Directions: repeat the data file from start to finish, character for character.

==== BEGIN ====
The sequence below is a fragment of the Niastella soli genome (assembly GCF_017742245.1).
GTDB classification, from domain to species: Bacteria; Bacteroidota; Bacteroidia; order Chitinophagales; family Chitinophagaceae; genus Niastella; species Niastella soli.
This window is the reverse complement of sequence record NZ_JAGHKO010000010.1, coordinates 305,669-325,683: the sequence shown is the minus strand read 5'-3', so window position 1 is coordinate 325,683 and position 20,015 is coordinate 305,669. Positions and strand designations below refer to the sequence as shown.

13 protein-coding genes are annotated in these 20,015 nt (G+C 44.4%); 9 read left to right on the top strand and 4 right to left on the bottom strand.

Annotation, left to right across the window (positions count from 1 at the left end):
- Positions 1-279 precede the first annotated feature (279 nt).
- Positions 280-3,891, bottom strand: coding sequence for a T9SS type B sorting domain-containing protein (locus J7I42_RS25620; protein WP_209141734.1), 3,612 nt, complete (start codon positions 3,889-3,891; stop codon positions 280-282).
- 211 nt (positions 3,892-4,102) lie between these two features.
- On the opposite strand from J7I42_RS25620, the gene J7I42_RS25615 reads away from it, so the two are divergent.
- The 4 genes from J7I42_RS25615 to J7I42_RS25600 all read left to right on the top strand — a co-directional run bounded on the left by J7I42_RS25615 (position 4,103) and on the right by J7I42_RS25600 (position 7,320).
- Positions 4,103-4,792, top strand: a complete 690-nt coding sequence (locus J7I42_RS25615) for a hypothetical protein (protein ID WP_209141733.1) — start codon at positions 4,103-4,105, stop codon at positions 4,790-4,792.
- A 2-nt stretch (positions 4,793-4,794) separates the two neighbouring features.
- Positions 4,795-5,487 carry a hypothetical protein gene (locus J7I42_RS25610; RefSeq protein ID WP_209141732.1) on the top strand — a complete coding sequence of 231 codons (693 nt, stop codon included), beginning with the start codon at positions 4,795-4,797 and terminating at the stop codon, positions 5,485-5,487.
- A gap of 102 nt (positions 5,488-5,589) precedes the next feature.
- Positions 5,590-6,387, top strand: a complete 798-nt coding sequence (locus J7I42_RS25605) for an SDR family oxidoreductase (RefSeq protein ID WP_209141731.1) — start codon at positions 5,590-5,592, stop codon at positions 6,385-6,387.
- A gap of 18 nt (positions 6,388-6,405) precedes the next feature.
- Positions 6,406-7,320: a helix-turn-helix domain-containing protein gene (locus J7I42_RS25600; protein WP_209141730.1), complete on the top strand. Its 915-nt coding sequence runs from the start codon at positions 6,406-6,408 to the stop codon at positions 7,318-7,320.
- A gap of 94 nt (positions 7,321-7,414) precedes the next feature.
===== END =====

The sequence below is a fragment of the Niastella soli genome (assembly GCF_017742245.1).
GTDB classification, from domain to species: Bacteria; Bacteroidota; Bacteroidia; order Chitinophagales; family Chitinophagaceae; genus Niastella; species Niastella soli.
This window is the reverse complement of sequence record NZ_JAGHKO010000010.1, coordinates 305,669-325,683: the sequence shown is the minus strand read 5'-3', so window position 1 is coordinate 325,683 and position 20,015 is coordinate 305,669. Positions and strand designations below refer to the sequence as shown.

13 protein-coding genes are annotated in these 20,015 nt (G+C 44.4%); 9 read left to right on the top strand and 4 right to left on the bottom strand.

Annotation, left to right across the window (positions count from 1 at the left end):
- Positions 1-279 precede the first annotated feature (279 nt).
- Positions 280-3,891, bottom strand: coding sequence for a T9SS type B sorting domain-containing protein (locus J7I42_RS25620; protein WP_209141734.1), 3,612 nt, complete (start codon positions 3,889-3,891; stop codon positions 280-282).
- 211 nt (positions 3,892-4,102) lie between these two features.
- On the opposite strand from J7I42_RS25620, the gene J7I42_RS25615 reads away from it, so the two are divergent.
- The 4 genes from J7I42_RS25615 to J7I42_RS25600 all read left to right on the top strand — a co-directional run bounded on the left by J7I42_RS25615 (position 4,103) and on the right by J7I42_RS25600 (position 7,320).
- Positions 4,103-4,792, top strand: a complete 690-nt coding sequence (locus J7I42_RS25615) for a hypothetical protein (protein ID WP_209141733.1) — start codon at positions 4,103-4,105, stop codon at positions 4,790-4,792.
- A 2-nt stretch (positions 4,793-4,794) separates the two neighbouring features.
- Positions 4,795-5,487 carry a hypothetical protein gene (locus J7I42_RS25610; RefSeq protein ID WP_209141732.1) on the top strand — a complete coding sequence of 231 codons (693 nt, stop codon included), beginning with the start codon at positions 4,795-4,797 and terminating at the stop codon, positions 5,485-5,487.
- A gap of 102 nt (positions 5,488-5,589) precedes the next feature.
- Positions 5,590-6,387, top strand: a complete 798-nt coding sequence (locus J7I42_RS25605) for an SDR family oxidoreductase (RefSeq protein ID WP_209141731.1) — start codon at positions 5,590-5,592, stop codon at positions 6,385-6,387.
- A gap of 18 nt (positions 6,388-6,405) precedes the next feature.
- Positions 6,406-7,320: a helix-turn-helix domain-containing protein gene (locus J7I42_RS25600; protein WP_209141730.1), complete on the top strand. Its 915-nt coding sequence runs from the start codon at positions 6,406-6,408 to the stop codon at positions 7,318-7,320.
- A gap of 94 nt (positions 7,321-7,414) precedes the next feature.